Going Clear: Scientology and the Prison of Belief

Review by David Jenkins @daveyjenkins

Directed by

Alex Gibney

Starring

John Travolta Paul Haggis Tom Cruise

Anticipation.

Scientology gets the Gibney treatment.

Enjoyment.

An extremely entertaining and alarming overview of the church’s activities.

In Retrospect.

Confirms all negative inklings you may have about this purportedly shady organisation.

More honest-to-goodness muckraking from one-man doc institution, Alex Gibney.

Following its Sundance premiere and subsequent airing on HBO in the US, Alex Gibney’s rollocking piece of old school muckraking, Going Clear: Scientology and the Prison of Belief, finally sidles up to these isles as a minor brouhaha emanates with regards to the legality of its public exhibition. It’s the story of this tax-exempt, celebrity-obsessed, marine-based morass created by a one-time writer of generic penny dreadfuls, L Ron Hubbard. The film suggests that he channeled his ability to pump out fanciful sci-fi lit at a rate of knots into creating a doorstop work which the film frames as a piece of quack theology which would act as the lodestone for the creation of an entire creed: 1950’s ‘Dianetics: The Modern Science of Mental Health’.

The film, however, is ripped from the pages of Lawrence Wright’s 2013 non-fiction work in which the author speaks to many high level affiliates of the church who have since torn up their membership cards. Unsurprisingly, the testimony gleaned on camera is highly critical of church practice, and the large cluster of small but curious details which emerge don’t, en masse, paint a particularly flattering picture of the religion/organisation. In fact, the picture they do paint – if the “picture” were an actual real picture – would resemble an epic, oil on canvas, gilded frame fresco depicting a turn-of-the-century fire engine crashing directly into a tax office. It’s a death-by-a-thousand-cuts deal, as the sheer tumult of miniature revelations add up to a very convincing case for those thinking of joining to think very hard about their decision.

Formally, the film doesn’t stray too far from the patented Gibney style, with carefully selected talking heads pushing the story forward, with the statements they make then festooned with archive footage and the occasional FX-driven infographic. The director decides to present footage of the church (most often montages of still photographs, as actual film is rare) unadorned, allowing it to speak for itself – an effective tactic. The church’s current leader (or chairman of the board?) is David Miscavige, who does not come out of the film well at all. His proto Apple keynote-style addresses to stadia full of dead-eyed revellers dressed in tuxedos are gaudy and triumphalist in the extreme, clearly not intended to be seen by those outside of the organisation. Still, it was the ’90s, and most things like this look awful in hindsight.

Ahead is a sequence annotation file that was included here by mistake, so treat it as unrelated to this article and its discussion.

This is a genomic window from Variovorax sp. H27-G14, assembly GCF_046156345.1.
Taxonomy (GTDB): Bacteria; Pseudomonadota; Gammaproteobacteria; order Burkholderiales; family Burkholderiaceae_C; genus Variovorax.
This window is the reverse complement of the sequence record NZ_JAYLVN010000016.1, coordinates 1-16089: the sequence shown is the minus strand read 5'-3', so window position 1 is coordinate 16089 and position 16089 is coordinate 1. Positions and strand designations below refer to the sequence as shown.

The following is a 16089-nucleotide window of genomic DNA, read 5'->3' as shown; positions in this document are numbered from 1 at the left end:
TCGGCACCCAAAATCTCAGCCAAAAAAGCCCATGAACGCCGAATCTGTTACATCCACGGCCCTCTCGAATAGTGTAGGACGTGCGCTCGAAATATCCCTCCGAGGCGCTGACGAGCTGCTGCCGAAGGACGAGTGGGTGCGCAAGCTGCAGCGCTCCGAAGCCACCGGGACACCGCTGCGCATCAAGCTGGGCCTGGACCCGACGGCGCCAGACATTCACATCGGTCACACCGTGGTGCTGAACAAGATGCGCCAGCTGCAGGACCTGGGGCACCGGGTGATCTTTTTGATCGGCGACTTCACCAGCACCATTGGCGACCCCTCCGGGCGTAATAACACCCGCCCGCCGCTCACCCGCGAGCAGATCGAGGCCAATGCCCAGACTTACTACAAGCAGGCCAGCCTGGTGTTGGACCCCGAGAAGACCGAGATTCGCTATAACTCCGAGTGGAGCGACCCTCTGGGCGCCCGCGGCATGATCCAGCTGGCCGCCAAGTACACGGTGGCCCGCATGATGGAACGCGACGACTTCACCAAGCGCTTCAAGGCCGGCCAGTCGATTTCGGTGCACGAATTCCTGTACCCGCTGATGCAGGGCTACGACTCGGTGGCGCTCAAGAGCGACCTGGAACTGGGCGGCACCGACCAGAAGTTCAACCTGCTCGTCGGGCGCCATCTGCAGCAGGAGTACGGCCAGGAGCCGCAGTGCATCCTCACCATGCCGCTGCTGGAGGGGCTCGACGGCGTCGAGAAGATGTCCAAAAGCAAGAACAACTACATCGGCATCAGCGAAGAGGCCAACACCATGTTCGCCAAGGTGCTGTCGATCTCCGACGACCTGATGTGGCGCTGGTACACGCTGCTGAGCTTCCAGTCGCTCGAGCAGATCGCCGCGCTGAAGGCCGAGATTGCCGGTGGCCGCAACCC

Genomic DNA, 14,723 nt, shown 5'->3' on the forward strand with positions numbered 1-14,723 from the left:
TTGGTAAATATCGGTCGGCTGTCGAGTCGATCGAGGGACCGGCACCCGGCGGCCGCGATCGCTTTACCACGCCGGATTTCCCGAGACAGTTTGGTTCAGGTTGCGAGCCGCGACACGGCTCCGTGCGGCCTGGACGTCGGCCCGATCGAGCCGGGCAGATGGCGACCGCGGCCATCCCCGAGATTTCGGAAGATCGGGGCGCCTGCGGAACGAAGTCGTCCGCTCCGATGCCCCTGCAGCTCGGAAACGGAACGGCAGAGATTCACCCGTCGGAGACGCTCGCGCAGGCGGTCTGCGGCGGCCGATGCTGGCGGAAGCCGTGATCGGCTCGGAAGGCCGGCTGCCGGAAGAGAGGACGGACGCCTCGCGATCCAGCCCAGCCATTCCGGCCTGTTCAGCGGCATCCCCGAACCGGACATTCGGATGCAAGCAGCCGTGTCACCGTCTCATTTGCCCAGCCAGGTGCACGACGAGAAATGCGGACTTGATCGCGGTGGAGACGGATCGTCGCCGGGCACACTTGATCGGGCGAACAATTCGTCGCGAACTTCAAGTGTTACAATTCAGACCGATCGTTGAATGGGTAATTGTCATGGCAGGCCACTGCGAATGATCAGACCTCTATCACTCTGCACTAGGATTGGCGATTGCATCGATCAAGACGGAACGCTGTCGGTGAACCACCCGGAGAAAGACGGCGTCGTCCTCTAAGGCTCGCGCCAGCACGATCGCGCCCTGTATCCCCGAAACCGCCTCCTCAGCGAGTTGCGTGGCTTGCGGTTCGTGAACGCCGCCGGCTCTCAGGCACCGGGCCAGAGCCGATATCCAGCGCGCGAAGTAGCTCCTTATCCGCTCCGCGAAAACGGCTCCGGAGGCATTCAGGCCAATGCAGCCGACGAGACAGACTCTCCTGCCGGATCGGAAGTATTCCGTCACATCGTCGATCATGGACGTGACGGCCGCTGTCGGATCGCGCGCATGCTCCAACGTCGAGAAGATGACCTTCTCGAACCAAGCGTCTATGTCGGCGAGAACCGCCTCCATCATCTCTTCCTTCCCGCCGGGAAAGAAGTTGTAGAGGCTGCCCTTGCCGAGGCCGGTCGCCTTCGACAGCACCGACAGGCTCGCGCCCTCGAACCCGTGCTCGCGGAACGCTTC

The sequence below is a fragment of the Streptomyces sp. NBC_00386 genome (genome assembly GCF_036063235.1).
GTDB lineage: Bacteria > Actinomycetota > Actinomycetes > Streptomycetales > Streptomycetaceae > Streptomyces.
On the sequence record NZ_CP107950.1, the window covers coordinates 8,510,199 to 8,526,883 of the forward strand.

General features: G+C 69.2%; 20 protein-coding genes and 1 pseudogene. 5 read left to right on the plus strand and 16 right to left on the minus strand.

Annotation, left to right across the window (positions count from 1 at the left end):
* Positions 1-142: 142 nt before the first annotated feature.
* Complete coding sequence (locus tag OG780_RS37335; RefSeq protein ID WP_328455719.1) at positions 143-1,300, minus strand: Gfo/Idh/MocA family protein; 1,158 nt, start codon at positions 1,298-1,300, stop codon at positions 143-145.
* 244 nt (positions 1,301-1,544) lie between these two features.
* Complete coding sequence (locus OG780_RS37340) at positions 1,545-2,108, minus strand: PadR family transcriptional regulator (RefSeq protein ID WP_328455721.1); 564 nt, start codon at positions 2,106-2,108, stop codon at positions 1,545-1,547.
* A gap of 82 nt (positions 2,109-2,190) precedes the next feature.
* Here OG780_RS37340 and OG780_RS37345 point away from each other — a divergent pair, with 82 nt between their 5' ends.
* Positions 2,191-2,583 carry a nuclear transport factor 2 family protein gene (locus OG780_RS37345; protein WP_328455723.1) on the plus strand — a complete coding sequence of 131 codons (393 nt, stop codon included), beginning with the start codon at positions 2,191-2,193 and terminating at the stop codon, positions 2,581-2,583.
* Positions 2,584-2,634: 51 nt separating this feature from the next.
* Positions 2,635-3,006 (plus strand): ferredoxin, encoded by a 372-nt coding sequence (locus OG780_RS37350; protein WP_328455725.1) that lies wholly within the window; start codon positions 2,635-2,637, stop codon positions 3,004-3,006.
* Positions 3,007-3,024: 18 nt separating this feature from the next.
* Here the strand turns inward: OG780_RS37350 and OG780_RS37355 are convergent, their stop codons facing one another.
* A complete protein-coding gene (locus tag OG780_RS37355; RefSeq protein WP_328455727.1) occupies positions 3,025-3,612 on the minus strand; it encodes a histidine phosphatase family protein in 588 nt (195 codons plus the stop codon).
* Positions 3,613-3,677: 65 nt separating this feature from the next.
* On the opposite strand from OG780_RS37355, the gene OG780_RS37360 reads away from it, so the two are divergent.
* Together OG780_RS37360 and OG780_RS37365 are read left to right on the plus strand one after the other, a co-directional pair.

It you know your onions when it comes to Scientology, this film – highly entertaining though it is – will probably not tell you anything you didn’t already suspect. What’s interesting, though, is that much of its ire is directed at the purported paranoia of leader Miscavige and Hubbard, presenting vocal celebrity members such as John Travolta and Tom Cruise as mere patsies trapped in an organisation who, through their methods of stress testing, have over the years amassed detailed files containing all their deepest, darkest secrets. The film’s ultimate (and surprising) revelation is that Scientology is not a religion, more like a holiday time share that, once you’ve signed up, the glowing ‘Exit’ sign suddenly disappears.

Published 25 Jun 2015

Anticipation.

Scientology gets the Gibney treatment.

Enjoyment.

An extremely entertaining and alarming overview of the church’s activities.

In Retrospect.

Confirms all negative inklings you may have about this purportedly shady organisation.

Read More

The Armstrong Lie

By Emma Simmonds

On yer bike! One man doc machine Alex Gibney returns with a searing analysis of cyclist Lance Armstrong.

review

Janis: Little Girl Blue

By Sophie Monks Kaufman

The iconic American singer-songwriter gets a fitting tribute from doc heavyweights Amy Berg and Alex Gibney.

review LWLies Recommends

West of Memphis

By Andrew Simpson

The strange case of the West Memphis Three is transformed into a(nother) riveting documentary care of director Amy Berg.

review

What are you looking for?

Little White Lies Logo

About Little White Lies

Little White Lies was established in 2005 as a bi-monthly print magazine committed to championing great movies and the talented people who make them. Combining cutting-edge design, illustration and journalism, LWLies has been described as being “at the vanguard of the independent publishing movement.” Our reviews feature a unique tripartite ranking system that captures the different aspects of the movie-going experience. We believe in Truth & Movies.

Editorial

Design